Hospice is a special care that is designed to provide comfort and support to patients with a terminal illness and life expectancy of 6 months or less. The care provides services in a patient's home, hospice center, nursing home or in a hospital.
Hospice is designed to improve the quality of the patient's last few days with an emphasis on controlling the patient's pain and discomfort. The goal of hospice care is to provide peace, comfort, and dignity to people who are terminally ill.
Hospice patients are provided with a special level of professional care, including pain management, nursing, physician, therapy, and social work services. Hospice also offers bereavement and counseling services for patients and their families as well as other support services before and after a patient's death.
Although hospice care does not provide 24-hour nursing care, hospice services are available on call 24 hours a day, 7 days a week. Usually a Hospice Care team includes, the terminally ill patient and the family, physician, therapists, nurses, home health aides, social worker, priest or spiritual counselor and other volunteers who are highly trained to perform hospice services.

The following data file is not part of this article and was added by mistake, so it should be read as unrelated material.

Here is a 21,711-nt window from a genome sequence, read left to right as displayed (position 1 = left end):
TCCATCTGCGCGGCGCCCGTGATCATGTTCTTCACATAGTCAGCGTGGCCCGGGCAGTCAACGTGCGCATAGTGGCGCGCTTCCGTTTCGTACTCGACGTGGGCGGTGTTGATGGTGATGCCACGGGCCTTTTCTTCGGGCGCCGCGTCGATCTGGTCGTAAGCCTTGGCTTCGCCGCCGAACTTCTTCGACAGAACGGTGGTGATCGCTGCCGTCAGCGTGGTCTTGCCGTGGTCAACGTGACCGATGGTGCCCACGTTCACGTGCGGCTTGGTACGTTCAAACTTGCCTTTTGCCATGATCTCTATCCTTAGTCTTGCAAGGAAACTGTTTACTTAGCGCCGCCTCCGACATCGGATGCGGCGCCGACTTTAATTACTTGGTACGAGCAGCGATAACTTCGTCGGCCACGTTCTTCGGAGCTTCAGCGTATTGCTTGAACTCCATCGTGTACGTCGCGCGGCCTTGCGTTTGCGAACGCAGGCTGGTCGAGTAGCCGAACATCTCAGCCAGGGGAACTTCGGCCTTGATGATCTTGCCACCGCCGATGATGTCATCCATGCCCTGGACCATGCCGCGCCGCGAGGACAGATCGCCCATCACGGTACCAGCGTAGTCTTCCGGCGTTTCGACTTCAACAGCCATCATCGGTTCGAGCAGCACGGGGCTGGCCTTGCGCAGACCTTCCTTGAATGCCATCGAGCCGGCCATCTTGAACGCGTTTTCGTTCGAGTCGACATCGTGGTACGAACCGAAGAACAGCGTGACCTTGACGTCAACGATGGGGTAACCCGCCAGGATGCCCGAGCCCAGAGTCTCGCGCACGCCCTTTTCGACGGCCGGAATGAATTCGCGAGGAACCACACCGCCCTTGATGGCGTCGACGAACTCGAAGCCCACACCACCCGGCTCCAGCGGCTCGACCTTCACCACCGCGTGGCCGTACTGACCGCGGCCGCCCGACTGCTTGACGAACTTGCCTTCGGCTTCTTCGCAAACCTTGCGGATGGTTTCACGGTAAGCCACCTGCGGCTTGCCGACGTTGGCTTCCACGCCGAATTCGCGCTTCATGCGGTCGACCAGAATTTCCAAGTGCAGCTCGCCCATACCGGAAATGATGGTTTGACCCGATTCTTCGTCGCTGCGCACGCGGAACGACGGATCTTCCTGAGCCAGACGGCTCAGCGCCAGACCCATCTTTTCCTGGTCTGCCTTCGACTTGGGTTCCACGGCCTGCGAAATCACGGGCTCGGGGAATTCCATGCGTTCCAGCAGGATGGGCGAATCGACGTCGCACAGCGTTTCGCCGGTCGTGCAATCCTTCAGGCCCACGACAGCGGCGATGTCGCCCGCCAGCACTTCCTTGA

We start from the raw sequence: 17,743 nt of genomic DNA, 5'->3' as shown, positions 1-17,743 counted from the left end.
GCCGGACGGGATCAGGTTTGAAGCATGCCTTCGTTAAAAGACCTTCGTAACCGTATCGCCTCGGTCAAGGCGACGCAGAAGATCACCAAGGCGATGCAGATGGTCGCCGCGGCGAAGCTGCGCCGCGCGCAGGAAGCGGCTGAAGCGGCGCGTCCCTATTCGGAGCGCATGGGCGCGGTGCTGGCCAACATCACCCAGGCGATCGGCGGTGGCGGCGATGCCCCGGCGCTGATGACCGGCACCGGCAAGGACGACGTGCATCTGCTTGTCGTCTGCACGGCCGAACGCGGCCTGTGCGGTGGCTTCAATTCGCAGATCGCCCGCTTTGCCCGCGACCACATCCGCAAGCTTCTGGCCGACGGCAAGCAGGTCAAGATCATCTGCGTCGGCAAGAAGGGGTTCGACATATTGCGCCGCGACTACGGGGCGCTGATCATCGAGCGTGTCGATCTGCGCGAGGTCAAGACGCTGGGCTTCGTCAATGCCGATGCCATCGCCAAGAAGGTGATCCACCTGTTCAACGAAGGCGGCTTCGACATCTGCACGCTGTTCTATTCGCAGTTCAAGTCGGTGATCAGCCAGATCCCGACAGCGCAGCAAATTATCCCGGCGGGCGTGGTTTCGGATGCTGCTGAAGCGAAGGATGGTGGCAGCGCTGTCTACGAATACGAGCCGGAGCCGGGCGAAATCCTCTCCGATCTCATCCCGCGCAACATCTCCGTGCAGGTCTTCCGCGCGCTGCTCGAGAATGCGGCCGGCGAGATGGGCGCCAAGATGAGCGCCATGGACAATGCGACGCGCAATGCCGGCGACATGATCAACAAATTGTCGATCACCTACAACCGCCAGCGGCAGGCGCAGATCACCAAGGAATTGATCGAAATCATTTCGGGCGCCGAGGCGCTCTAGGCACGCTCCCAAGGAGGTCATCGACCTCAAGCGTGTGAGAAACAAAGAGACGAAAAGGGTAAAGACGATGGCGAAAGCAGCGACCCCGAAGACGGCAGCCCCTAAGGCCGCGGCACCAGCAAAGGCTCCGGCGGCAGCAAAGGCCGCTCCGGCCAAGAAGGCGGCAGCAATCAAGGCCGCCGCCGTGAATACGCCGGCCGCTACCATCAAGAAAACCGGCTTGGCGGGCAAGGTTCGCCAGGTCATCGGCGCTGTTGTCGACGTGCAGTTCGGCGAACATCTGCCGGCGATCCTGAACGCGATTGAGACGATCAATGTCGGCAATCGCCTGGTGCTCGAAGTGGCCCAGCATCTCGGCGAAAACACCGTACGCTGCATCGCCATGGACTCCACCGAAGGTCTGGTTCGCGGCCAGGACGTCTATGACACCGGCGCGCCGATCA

A hospice staff is usually present and involved as death approaches as they can help the patient and their families understand and cope with the things that are happening when the person is dying.
Generally, Medicare, Medicaid and private health insurance companies cover the costs related to hospice care for as long as the patient meets the criteria for eligibility. However, it is recommended that you contact your plan administrator or insurance company to check for Hospice Care coverage and eligibility.
Hospice is usually associated with Assisted Living, Nursing Homes, Hospitals, In-Home Care or Home Hospice and End of life care.